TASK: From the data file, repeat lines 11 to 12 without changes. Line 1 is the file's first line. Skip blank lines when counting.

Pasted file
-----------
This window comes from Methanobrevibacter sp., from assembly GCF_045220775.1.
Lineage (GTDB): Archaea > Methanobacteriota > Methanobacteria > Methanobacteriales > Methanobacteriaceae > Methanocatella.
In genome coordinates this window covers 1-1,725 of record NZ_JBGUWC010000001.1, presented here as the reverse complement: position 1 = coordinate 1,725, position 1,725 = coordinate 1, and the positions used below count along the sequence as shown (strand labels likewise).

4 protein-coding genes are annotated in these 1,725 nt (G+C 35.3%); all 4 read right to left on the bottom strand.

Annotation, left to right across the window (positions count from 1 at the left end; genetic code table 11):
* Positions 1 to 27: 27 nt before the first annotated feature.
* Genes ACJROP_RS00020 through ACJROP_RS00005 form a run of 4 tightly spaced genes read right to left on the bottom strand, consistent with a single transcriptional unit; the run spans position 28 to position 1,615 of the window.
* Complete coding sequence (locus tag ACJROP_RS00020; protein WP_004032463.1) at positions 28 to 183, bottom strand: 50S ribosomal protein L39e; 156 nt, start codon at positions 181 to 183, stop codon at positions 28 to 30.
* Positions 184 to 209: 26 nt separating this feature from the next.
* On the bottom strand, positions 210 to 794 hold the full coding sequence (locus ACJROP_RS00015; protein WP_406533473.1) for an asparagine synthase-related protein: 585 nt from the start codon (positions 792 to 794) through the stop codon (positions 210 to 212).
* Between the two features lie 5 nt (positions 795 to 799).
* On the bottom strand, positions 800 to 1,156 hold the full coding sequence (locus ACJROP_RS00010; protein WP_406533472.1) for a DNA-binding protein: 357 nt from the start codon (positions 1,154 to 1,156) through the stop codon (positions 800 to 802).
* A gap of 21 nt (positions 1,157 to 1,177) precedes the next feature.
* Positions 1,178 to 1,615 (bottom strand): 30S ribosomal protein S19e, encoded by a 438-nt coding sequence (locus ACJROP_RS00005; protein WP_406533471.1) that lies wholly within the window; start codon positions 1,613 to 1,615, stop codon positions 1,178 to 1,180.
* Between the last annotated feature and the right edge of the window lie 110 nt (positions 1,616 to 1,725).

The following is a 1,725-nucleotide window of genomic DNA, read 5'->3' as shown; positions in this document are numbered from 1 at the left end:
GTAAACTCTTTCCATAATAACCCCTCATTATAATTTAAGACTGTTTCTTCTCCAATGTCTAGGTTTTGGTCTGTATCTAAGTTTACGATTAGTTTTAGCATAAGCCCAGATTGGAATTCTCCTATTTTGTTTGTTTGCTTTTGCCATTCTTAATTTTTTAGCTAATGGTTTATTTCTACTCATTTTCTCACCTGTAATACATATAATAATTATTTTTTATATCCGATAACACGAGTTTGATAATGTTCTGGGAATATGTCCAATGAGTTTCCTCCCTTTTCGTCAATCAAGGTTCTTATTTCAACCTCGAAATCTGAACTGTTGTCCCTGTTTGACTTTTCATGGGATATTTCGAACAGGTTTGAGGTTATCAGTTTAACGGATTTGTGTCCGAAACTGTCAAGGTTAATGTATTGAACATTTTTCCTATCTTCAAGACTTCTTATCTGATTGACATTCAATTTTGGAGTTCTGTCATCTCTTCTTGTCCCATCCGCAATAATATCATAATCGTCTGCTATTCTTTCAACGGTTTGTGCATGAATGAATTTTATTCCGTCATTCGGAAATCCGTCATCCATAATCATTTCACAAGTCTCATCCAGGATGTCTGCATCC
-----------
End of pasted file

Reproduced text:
* Between the two features lie 5 nt (positions 795 to 799).
* On the bottom strand, positions 800 to 1,156 hold the full coding sequence (locus ACJROP_RS00010; protein WP_406533472.1) for a DNA-binding protein: 357 nt from the start codon (positions 1,154 to 1,156) through the stop codon (positions 800 to 802).